Review Summary: Let me ask you, "does a machine like yourself ever experience fear?"
After about a dozen or so listens, I finally understood why I was baffled in my attempts to describe Artificial Brain’s latest musical conundrum: there is little if anything on it that feels human. Here we have a rare example of a metal band whose work seems wholly disconnected from the very people who brought it into being. Told from the point-of-view of a machine that blurs the line between the sentient and the inanimate, Infrared Horizon
is an enigma wrapped within a puzzle – one that seems to reset just as you think you’re on the verge of cracking it.
I guess that’s because it deals with themes unfit for the fleshy mind; trying to identify with our robotic protagonist causes an existential clash of sorts. Look at the cover. Is it really feeling anything? Or am I just subconsciously humanising its deceptively canny “expression”? Of course, sci-fi themes are dime-a-dozen in tech-death, thus to get so carried away in my off-the-cuff pondering demands instrumentation and compositions that are suitably alien. Infrared Horizon
more than does justice to its subject matter by weaving a thick, ostensibly tangled web of dissonant melodies and scattershot rhythms. “Floating in Delirium” takes minutes to make sense of itself, only doing so when its opening riff is reprised during the twilight of its runtime. Onward, the album seems to get less and less direct.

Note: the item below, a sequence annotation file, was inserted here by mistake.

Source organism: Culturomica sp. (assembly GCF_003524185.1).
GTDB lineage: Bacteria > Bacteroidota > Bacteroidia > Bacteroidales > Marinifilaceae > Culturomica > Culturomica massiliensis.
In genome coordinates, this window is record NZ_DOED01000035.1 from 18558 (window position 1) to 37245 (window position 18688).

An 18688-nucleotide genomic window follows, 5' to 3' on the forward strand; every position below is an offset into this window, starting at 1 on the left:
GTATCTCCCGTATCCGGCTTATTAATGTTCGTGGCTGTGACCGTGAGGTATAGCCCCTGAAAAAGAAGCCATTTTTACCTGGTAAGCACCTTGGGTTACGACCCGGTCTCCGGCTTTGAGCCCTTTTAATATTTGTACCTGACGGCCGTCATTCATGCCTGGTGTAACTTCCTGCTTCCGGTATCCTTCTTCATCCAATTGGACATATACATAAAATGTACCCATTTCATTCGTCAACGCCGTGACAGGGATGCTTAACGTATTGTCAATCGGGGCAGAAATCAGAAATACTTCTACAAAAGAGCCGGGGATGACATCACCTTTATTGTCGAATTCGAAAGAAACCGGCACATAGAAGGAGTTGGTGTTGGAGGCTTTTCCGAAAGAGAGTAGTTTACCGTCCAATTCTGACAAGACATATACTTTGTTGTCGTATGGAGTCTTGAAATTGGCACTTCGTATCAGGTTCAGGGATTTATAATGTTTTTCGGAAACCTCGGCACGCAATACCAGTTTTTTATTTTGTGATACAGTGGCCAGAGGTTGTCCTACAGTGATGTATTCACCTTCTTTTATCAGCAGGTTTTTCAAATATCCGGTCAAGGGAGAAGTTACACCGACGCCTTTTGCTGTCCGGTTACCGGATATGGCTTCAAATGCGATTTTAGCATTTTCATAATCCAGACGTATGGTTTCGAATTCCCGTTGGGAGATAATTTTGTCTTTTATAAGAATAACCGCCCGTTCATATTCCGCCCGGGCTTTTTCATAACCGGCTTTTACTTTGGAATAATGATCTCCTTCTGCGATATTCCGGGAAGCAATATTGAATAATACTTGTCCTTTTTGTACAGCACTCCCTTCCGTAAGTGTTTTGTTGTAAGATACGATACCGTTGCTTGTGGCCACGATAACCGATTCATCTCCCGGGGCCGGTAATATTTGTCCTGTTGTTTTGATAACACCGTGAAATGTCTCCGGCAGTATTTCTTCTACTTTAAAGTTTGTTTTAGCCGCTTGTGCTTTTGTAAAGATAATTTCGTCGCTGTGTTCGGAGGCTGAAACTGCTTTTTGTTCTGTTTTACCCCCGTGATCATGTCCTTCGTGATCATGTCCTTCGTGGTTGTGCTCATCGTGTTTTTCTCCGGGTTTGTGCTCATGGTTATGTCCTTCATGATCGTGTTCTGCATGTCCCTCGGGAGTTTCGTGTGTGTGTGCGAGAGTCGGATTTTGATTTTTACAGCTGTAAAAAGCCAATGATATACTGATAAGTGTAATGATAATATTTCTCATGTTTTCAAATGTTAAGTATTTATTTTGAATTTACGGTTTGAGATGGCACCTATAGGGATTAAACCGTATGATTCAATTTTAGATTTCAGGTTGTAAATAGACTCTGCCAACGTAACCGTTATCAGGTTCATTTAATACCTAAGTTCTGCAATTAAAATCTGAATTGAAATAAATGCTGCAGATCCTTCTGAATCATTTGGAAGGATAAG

“Static Shattering” is the first in a group of songs that hinge on their melodicism as opposed to their riff-craft; however, the melodies are distant, unfriendly and often unresolved. The gloomy mood they evoke is also heightened by Colin Marston’s superlative production work, allowing the melodies to permeate every nook and crevice of the intentionally spaced-out, dynamic soundscape. The bass is not only audible but commanding in its presence, the organic-sounding snare punches through the mix while having room to breathe, and the cymbals almost seem to glisten with clarity. The tones themselves are untouched by studio trickery, which combined with the impeccable musicianship is invaluable in aiding the album’s creepy, extra-terrestrial atmosphere.
Optimism isn’t totally absent throughout the album, but it’s fleeting at best, as even the more direct sections have this underlying sense of trepidation to them. The dominant motif in “Estranged from Orbit” is vaguely memorable, but it lingers about to the listener’s discomfort as the song itself becomes increasingly calamitous. Eventually, what seemed docile and somewhat alluring appears to become an image of terror, despite changing very little in reality. This sort of nebulous song-writing – in which there is nothing too immediate to latch onto yet nothing too mystifying to come across as nonsensical – continues until “Graveyard of the Lightless Planets", which ups the ante and returns to the more riff-centric approach of the first two songs. It’s as if, with an end in sight, the band is gearing up for one final assault.
It’s an endeavour that yields some rather grim results, however. “Ash Eclipse” is a sonic re-enactment of our little blue planet and lifeforms as we know them coming to an end, ditching prior melodic sensibilities for a churning tumult in the process. With that, the little robot is left to rust, rendered obsolete by the hand of nature that spawned yet would later decimate its very creators. The final line on the album is eerily fitting: “for some, an ending unclear”. Not only is it impossible to tell what awaits our cyber-protagonist, it asks the question of whether or not this whole ordeal has even occurred to it. That’s the brilliance of Infrared Horizon
– it depicts a catastrophe of a planetary scale and channels it through a perspective we’ll never really understand.